Tuesday, December 11, 2012

Raptor Run, Springbok Flats 2nd December 2012
Bruce and Grant Williamson
Bruce picked me up at 0430hrs with Grant and we set off for the Springbok flats, an area of farmland and bush.
With the recent rains I was hoping for some interesting birds to be present in good numbers. Our first bit of action was finding several hundred Amur Falcon and Lesser Kestrels all perched on the trackside in trees. We got a small trap down and watched several Amurs and Lessers come in and hover over the mouse in the trap, and eventually got a lovely male Lesser Kestrel.
We tried all the usual good routes and were wondering where all the birds had gone when we hit a hotspot and found several Steppe Buzzards on poles. We managed to bas two birds, both sub adults and in good shape at 770 and 820 grams.
We were going along one section when we came across a large eagle which had me perplexed for a while. At first I thought it was a Wahlberg’s Eagle, unusual for here but on closer inspection discovered it to be a Lesser-spotted Eagle, very unusual!!
We got a trap down for the bird and waited, when a Black-chested Snake Eagle came over very high up and started dropping!
It came down in ‘stages’ until it was right over the trap when all of a sudden the Lesser Spotted Eagle took off and chased the Black-chested away! The Lesser-spot returned to its perch and the Black-chested disappeared!! Bugger! We spent an hour trying to coax the LS, to no avail as it looked to be feeding on termites in the field.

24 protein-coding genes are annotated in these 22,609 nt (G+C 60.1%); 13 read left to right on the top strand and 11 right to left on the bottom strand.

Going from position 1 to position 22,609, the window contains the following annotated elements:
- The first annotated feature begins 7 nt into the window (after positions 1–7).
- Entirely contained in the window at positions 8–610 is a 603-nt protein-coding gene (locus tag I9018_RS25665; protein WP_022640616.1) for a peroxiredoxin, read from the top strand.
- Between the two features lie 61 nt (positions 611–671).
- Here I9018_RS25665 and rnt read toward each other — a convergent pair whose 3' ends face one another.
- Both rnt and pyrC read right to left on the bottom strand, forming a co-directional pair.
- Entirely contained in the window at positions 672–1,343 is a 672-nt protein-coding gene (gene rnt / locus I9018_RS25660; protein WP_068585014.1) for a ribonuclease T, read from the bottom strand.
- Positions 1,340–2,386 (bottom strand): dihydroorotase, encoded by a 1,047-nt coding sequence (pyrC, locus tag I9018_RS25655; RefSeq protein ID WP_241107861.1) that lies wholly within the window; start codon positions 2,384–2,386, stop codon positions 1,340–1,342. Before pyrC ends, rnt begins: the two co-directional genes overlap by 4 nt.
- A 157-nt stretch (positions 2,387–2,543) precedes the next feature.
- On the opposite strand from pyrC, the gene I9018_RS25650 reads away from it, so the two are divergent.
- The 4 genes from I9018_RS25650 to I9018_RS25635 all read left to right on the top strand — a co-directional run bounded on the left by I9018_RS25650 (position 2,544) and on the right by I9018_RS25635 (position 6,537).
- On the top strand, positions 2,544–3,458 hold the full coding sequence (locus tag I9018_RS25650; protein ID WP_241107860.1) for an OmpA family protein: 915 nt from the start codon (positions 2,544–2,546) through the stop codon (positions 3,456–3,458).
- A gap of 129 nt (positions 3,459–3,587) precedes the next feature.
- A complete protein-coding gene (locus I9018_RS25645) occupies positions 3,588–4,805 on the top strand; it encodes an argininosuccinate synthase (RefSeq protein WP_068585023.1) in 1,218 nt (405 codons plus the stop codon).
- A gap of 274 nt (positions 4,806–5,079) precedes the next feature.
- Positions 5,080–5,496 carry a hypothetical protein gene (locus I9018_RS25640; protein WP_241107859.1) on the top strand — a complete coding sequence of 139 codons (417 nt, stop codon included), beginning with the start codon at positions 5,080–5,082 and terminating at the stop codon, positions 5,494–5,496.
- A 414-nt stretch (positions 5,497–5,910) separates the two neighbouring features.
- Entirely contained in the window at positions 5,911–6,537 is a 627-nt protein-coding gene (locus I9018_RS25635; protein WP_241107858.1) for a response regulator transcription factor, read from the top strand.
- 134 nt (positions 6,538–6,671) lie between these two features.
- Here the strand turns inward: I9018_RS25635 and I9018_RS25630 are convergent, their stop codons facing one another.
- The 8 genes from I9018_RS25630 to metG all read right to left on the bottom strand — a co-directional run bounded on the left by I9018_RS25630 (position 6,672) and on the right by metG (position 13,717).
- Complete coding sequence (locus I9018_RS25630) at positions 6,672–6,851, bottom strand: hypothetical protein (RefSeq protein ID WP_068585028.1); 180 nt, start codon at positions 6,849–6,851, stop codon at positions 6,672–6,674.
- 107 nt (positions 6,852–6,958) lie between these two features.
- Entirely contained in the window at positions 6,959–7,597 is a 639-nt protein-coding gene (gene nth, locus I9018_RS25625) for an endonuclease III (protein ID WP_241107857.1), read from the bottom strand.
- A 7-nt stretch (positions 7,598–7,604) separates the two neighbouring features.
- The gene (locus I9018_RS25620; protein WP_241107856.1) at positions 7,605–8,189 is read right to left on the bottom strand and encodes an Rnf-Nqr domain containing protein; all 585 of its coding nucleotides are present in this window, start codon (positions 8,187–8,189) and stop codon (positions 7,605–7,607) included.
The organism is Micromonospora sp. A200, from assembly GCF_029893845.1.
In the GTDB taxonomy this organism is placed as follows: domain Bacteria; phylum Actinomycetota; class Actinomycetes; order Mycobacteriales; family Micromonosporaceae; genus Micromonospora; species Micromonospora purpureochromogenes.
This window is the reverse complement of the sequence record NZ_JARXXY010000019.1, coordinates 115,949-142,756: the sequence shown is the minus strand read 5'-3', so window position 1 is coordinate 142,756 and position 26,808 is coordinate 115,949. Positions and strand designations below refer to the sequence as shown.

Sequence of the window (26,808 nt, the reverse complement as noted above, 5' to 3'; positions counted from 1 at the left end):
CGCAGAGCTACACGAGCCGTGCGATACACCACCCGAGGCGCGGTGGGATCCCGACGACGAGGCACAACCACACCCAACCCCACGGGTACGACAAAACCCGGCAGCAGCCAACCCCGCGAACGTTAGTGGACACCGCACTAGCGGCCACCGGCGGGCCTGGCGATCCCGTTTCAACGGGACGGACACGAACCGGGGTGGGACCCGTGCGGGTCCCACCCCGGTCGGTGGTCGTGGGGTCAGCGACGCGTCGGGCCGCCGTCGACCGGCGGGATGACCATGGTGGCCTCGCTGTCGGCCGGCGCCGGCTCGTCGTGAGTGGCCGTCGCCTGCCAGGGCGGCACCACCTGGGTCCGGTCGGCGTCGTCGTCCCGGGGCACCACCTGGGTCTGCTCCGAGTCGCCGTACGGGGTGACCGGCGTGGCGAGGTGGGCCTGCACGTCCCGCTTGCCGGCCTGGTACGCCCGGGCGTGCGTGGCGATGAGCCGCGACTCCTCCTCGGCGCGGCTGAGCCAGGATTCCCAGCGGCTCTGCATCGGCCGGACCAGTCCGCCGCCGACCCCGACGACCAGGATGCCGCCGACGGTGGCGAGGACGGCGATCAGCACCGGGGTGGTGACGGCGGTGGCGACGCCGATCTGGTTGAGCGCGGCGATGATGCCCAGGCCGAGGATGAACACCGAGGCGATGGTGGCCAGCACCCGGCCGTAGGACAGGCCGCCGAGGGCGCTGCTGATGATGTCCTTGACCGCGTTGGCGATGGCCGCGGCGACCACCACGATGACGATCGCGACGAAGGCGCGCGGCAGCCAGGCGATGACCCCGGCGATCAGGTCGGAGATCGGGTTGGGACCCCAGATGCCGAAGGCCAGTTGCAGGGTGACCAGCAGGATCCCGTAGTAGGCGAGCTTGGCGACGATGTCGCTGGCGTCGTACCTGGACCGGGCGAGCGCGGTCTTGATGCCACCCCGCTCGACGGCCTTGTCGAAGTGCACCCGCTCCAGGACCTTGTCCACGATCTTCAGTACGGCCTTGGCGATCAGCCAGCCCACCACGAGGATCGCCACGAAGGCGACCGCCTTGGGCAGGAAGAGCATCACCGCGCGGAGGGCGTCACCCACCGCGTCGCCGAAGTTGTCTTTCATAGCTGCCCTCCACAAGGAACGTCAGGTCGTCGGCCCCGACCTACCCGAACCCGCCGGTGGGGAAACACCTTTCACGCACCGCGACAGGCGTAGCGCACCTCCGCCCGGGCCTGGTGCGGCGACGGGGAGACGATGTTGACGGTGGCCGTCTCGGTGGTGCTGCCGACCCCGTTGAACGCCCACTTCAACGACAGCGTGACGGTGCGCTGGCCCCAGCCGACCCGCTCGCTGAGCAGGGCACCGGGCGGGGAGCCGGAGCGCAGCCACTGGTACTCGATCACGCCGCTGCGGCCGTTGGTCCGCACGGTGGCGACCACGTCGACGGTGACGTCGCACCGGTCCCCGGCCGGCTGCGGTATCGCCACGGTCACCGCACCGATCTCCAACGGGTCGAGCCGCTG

Our next customer was a Brown Snake Eagle on a pole along a little used track. We got the trap down and in no time the bird was on! We dashed in and I got hold of the bird, quite a beast at 2150kg and an adult. I would so love to know where this bird originated from, oh to put a satellite harness on such a bird. Very few nest records in SA.
One of the birds we were really hoping for was a Lanner. Michael Parker spent the day up here last Saturday and was very unlucky not to have caught a couple and had no less the 5 birds react to his trap. But not a Lanner in sight!
We managed to get one more Steppe Buzzard, a juv and then called it a day and made tracks back to the big smoke.
 We got one more bird, a Pear-spotted Owlet, sitting on a traa in the afternoon, probably a bit cold and hungry given the way it attacked the trap!
 6 birds was not bad and we could have caught a few Black-shouldered Kites, but rather wanted to spend time going for Palearctic migrants and Eagles.